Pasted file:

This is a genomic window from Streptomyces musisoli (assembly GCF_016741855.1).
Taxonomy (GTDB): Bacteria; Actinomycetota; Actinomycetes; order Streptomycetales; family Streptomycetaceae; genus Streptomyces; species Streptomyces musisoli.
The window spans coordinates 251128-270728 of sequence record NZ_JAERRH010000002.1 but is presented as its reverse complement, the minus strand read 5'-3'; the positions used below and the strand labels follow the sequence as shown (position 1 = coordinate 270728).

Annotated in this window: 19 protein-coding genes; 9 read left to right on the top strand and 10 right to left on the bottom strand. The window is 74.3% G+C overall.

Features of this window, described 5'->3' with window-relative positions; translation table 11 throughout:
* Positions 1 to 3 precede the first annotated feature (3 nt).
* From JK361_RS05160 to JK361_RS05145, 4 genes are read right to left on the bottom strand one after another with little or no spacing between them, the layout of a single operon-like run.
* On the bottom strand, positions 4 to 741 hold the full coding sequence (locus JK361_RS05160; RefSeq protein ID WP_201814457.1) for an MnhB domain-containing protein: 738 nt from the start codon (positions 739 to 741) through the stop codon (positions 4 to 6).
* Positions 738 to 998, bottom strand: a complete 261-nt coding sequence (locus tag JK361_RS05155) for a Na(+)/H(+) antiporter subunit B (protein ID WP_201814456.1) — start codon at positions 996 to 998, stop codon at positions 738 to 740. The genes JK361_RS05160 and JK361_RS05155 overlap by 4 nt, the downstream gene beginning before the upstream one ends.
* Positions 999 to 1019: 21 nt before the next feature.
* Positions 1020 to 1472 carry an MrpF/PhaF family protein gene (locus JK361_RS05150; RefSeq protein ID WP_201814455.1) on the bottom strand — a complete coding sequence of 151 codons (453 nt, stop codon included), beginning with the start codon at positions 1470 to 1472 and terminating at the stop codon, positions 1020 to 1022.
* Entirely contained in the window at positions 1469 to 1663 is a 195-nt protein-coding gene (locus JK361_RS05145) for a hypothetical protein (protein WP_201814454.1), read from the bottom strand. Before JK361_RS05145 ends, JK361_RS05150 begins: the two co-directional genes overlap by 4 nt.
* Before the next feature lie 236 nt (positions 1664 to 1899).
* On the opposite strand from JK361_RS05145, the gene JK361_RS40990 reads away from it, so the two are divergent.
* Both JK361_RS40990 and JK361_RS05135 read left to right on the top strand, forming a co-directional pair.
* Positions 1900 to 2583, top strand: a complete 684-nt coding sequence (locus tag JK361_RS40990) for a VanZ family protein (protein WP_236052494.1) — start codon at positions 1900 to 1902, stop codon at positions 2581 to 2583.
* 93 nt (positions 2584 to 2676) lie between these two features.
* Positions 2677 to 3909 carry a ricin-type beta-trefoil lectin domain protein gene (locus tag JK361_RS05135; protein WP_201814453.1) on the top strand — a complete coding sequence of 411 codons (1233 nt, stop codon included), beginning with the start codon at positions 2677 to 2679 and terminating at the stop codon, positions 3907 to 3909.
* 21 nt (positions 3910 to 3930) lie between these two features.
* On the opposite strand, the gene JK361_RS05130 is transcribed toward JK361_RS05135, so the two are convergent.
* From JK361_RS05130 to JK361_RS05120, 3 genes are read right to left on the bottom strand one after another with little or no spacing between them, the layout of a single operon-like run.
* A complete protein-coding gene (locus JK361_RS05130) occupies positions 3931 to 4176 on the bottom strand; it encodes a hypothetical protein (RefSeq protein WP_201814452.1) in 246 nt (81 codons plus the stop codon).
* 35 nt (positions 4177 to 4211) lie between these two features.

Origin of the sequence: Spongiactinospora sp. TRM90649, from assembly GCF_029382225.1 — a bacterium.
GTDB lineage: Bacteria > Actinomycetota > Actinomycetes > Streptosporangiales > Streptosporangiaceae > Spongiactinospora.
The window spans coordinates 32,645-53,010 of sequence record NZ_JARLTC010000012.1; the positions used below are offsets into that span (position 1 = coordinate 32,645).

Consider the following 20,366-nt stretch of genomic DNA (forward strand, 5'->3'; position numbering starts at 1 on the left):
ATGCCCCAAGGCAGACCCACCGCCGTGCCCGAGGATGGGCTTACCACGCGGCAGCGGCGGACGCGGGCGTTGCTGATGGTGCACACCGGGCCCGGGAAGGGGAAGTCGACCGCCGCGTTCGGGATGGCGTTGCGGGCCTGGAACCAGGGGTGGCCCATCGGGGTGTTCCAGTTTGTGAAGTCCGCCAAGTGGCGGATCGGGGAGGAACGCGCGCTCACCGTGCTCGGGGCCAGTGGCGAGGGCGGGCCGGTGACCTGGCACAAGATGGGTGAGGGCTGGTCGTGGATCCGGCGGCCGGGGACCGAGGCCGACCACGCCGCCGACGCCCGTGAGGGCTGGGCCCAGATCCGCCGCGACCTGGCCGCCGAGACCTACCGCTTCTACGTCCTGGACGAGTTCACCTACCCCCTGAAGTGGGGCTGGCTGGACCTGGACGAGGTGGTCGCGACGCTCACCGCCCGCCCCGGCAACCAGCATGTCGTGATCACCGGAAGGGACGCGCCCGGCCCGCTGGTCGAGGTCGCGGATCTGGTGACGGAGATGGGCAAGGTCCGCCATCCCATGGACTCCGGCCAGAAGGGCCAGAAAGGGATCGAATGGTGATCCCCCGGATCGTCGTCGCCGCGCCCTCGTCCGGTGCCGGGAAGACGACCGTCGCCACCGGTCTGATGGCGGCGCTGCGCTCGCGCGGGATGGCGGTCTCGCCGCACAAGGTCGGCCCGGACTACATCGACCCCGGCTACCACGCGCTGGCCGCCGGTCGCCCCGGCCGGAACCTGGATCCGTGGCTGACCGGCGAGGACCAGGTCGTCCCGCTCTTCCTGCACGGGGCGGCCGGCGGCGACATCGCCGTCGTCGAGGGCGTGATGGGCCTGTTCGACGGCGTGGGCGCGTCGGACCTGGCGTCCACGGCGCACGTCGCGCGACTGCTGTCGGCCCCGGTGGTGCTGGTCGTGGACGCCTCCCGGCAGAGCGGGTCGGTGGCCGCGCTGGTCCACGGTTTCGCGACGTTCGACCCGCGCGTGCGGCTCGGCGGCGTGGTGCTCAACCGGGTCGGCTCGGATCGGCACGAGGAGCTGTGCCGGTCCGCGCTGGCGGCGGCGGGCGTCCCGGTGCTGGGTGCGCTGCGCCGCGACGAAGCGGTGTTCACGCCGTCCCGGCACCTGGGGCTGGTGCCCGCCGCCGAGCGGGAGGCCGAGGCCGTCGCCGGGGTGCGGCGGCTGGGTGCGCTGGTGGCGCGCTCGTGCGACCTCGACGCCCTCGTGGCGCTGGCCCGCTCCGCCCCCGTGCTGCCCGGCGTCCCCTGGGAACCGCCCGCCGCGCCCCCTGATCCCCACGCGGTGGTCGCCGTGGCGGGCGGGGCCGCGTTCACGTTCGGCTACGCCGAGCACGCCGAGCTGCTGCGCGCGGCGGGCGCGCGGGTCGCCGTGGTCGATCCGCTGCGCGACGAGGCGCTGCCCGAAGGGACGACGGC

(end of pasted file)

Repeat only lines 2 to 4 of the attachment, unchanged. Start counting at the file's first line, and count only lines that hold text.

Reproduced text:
Taxonomy (GTDB): Bacteria; Actinomycetota; Actinomycetes; order Streptomycetales; family Streptomycetaceae; genus Streptomyces; species Streptomyces musisoli.
The window spans coordinates 251128-270728 of sequence record NZ_JAERRH010000002.1 but is presented as its reverse complement, the minus strand read 5'-3'; the positions used below and the strand labels follow the sequence as shown (position 1 = coordinate 270728).

Annotated in this window: 19 protein-coding genes; 9 read left to right on the top strand and 10 right to left on the bottom strand. The window is 74.3% G+C overall.